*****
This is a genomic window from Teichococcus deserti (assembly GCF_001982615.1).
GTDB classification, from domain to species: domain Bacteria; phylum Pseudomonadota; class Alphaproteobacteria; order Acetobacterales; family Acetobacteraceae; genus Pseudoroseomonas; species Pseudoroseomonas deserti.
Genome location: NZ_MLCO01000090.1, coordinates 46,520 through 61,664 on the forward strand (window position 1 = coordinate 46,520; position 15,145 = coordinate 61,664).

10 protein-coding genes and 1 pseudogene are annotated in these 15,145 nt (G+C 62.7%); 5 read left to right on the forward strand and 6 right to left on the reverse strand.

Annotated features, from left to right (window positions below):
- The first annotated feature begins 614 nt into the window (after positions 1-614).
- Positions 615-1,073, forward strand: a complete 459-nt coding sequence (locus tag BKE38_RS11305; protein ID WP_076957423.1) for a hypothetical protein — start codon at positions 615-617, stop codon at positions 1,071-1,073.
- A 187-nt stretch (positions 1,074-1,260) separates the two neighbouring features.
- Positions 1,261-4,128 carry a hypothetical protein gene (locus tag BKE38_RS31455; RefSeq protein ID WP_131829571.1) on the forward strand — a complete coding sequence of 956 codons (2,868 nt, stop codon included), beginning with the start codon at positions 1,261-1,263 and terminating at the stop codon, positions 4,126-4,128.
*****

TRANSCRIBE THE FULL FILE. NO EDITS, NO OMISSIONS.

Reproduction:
This is a genomic window from Teichococcus deserti (assembly GCF_001982615.1).
GTDB classification, from domain to species: domain Bacteria; phylum Pseudomonadota; class Alphaproteobacteria; order Acetobacterales; family Acetobacteraceae; genus Pseudoroseomonas; species Pseudoroseomonas deserti.
Genome location: NZ_MLCO01000090.1, coordinates 46,520 through 61,664 on the forward strand (window position 1 = coordinate 46,520; position 15,145 = coordinate 61,664).

10 protein-coding genes and 1 pseudogene are annotated in these 15,145 nt (G+C 62.7%); 5 read left to right on the forward strand and 6 right to left on the reverse strand.

Annotated features, from left to right (window positions below):
- The first annotated feature begins 614 nt into the window (after positions 1-614).
- Positions 615-1,073, forward strand: a complete 459-nt coding sequence (locus tag BKE38_RS11305; protein ID WP_076957423.1) for a hypothetical protein — start codon at positions 615-617, stop codon at positions 1,071-1,073.
- A 187-nt stretch (positions 1,074-1,260) separates the two neighbouring features.
- Positions 1,261-4,128 carry a hypothetical protein gene (locus tag BKE38_RS31455; RefSeq protein ID WP_131829571.1) on the forward strand — a complete coding sequence of 956 codons (2,868 nt, stop codon included), beginning with the start codon at positions 1,261-1,263 and terminating at the stop codon, positions 4,126-4,128.